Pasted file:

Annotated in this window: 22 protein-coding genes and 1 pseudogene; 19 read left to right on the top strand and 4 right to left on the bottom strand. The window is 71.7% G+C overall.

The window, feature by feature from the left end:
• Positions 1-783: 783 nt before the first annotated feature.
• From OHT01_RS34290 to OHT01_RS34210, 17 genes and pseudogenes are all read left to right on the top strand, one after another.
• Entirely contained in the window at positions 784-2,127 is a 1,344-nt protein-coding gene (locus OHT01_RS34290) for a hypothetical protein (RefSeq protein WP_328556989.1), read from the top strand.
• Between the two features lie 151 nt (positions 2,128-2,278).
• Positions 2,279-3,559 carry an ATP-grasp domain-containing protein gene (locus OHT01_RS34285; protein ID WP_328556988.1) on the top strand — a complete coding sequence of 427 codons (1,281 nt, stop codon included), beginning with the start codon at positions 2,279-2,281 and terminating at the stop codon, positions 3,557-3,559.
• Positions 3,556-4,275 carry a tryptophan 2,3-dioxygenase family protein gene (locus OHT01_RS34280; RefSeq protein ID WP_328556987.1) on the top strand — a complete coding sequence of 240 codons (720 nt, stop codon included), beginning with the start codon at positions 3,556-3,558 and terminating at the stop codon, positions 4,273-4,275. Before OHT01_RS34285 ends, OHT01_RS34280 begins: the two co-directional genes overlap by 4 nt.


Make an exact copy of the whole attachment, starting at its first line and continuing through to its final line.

Annotated in this window: 22 protein-coding genes and 1 pseudogene; 19 read left to right on the top strand and 4 right to left on the bottom strand. The window is 71.7% G+C overall.

The window, feature by feature from the left end:
• Positions 1-783: 783 nt before the first annotated feature.
• From OHT01_RS34290 to OHT01_RS34210, 17 genes and pseudogenes are all read left to right on the top strand, one after another.
• Entirely contained in the window at positions 784-2,127 is a 1,344-nt protein-coding gene (locus OHT01_RS34290) for a hypothetical protein (RefSeq protein WP_328556989.1), read from the top strand.
• Between the two features lie 151 nt (positions 2,128-2,278).
• Positions 2,279-3,559 carry an ATP-grasp domain-containing protein gene (locus OHT01_RS34285; protein ID WP_328556988.1) on the top strand — a complete coding sequence of 427 codons (1,281 nt, stop codon included), beginning with the start codon at positions 2,279-2,281 and terminating at the stop codon, positions 3,557-3,559.
• Positions 3,556-4,275 carry a tryptophan 2,3-dioxygenase family protein gene (locus OHT01_RS34280; RefSeq protein ID WP_328556987.1) on the top strand — a complete coding sequence of 240 codons (720 nt, stop codon included), beginning with the start codon at positions 3,556-3,558 and terminating at the stop codon, positions 4,273-4,275. Before OHT01_RS34285 ends, OHT01_RS34280 begins: the two co-directional genes overlap by 4 nt.